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Taylor Swift has been on high for so long another tumble feels inevitable

Emer McLysaght: While her Swifties would fight to the death to defend her, I’d call myself Swiftie-lite

It can’t be easy, being the most famous woman in the world. A celebrity since her teens, Taylor Swift has spent 20 years performing and being watched, both on and off the stage. She grew up with the internet and used it to her advantage, managing to cultivate online relationships with millions of fans. She’s weathered scandals not of her making and brought about scandals of her own – alleged feuds, a mortifying carbon footprint, a “mean girl” era that almost ended her career.

Now, in 2024, Swift has categorically taken the world by storm with her Eras stadium tour. She has the dream boyfriend in the shape of Travis Kelce, whose Kansas City Chiefs won the Super Bowl last Sunday under the watchful eye of Swift who’d flown in from the Asia leg of her tour for the game. She announced a new album while collecting awards at the Grammys. Everything’s coming up Taylor.

Die-hard Swift fans call themselves Swifties. They have very definite feelings about which one of her “eras” they identify with and would fight to the death to defend their girl. I’d call myself Swiftie-lite. I had a relatively late Swift awakening in 2014 with the release of her album 1989. I sat beside a Swiftie at work and her enthusiasm was infectious. The tracks on the album were rumoured to be inspired by a relationship with Harry Styles. The songs, like so much of Swift’s work, were undeniable pop bangers.

However, it hasn’t been plain sailing as a Swift fan. Her feud in 2016 with Kanye West and then wife Kim Kardashian painted Swift – in hindsight unfairly – as untrustworthy. There were cringey public romances and she appeared to turn into the mean girl she used to rail against in her songs. Her feelings of hurt and her desire for revenge were palpable in her 2017 album Reputation. Her stadium tour in support of Reputation was critically acclaimed but Swift failed to fill Croke Park for two nights in 2018. It’s a far cry from her three Aviva Stadium shows this June for which tickets are like gold dust.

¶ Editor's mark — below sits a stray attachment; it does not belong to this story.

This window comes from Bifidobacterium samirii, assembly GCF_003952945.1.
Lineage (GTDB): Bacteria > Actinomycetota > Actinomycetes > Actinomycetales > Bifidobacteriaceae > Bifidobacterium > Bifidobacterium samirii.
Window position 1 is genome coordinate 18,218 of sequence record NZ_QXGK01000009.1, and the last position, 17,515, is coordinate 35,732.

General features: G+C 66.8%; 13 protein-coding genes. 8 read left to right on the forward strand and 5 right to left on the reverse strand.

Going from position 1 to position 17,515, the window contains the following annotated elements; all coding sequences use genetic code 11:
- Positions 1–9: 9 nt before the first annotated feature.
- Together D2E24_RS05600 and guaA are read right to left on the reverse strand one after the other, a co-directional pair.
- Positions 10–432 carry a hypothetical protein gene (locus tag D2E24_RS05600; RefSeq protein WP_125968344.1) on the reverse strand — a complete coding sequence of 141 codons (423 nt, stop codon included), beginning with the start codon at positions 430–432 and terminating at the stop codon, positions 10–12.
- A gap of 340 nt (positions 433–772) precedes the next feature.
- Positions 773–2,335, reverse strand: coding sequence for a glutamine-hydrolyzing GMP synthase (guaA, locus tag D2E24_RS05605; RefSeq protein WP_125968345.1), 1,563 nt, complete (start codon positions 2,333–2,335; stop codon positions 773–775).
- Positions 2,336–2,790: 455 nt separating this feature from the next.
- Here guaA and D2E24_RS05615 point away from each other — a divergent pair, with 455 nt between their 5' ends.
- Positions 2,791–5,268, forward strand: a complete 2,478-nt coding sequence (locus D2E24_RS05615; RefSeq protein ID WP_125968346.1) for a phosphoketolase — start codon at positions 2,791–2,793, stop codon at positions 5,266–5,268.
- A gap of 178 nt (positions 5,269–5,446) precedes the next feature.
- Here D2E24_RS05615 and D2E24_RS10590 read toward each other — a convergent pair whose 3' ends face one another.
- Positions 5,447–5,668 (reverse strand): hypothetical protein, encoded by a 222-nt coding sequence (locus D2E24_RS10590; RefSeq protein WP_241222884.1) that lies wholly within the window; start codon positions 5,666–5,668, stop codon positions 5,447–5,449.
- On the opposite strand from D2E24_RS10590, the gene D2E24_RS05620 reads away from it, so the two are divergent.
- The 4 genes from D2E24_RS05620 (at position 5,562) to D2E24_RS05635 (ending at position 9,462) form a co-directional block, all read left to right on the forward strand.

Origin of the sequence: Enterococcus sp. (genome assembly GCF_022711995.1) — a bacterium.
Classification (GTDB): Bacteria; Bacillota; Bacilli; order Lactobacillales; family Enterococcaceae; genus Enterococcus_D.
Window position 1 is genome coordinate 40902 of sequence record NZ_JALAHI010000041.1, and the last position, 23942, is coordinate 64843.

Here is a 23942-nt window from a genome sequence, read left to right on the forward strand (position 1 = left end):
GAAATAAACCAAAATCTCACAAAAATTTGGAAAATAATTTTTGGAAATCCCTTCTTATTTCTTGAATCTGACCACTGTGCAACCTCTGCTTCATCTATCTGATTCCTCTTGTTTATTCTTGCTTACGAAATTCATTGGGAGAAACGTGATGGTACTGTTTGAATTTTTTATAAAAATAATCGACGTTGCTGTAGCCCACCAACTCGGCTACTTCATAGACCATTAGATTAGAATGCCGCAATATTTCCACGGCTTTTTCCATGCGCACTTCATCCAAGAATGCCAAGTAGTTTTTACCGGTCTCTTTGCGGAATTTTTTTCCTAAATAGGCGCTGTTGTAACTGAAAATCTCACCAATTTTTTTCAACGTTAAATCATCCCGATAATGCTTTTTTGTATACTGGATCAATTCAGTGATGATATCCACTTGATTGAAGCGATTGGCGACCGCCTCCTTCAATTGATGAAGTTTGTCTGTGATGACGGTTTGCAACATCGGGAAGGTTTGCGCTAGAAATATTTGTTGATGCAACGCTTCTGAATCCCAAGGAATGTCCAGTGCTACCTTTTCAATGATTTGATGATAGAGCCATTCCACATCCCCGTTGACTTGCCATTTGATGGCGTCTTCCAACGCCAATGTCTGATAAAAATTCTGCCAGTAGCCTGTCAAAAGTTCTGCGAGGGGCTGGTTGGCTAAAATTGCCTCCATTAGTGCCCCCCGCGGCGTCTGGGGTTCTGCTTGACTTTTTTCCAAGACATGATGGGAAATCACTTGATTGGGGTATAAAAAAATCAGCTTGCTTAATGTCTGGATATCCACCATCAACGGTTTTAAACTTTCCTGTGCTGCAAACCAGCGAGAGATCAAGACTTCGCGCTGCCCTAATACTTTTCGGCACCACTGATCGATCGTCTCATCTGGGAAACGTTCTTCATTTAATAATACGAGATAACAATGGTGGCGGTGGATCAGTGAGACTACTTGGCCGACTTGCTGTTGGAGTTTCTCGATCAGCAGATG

I hated the growing misogynistic narrative that Swift was only good for writing about break-ups, but she had form in that area. Her public romance with actor Tom Hiddleston was difficult to defend purely because of how mortifying it was. I, a hopeless romantic at heart, thought she was just trying to have fun. The growing, baying mob clamoured that she was just looking for notice and Swift went to ground.

She spent her time cultivating a relatively private relationship with actor Joe Alwyn – they broke up last year. There were none of the theatrics of previous romances. “Ah, she’s finally growing up,” people assumed. She released two surprise acclaimed albums in 2020, working with artists such as The National and Bon Iver. “Cool” musicians. By 2022 and her most recent album Midnights, she was riding high. And now, she’s back on top of the world. But for how long?

Swift’s very public relationship with Kelce is cute but almost unbearably cheesy. She’s announced a new album that appears to be a direct shot through the heart for Alwyn. Even the title The Tortured Poets Department is a little too on the nose when you consider Alwyn is in a WhatsApp group called The Tortured Man Club with Andrew Scott and Paul Mescal.

As the most visible woman in the world, she’s an obvious target. Why should I use paper straws while Swift takes her 67th private flight of the year to see her boyfriend for 10 hours? How can I support a billionaire when the ethics of being a billionaire are so difficult to reconcile? There are those who claim that if Swift posted in support of Palestine on her Instagram, the West would fall within the hour, which is a lot to put on her shoulders. However, with a situation like Gaza, pressure is the only tool us civilians have and if Swift was to exert her words and influence, the pressure would shift closer to unbearable.

The pressure on Swift herself feels oppressive. She’s been on such a high for so long now that another tumble feels inevitable. Even if she vowed to never fly again, reduced all concert tickets to €10 and took on Israeli president Binyamin Netanyahu herself, there would still be those ready to say they always hated her. The Swifties are even more powerful, though, and now they’re parents. There’s a whole new generation ready to help her shake it off, when the time comes.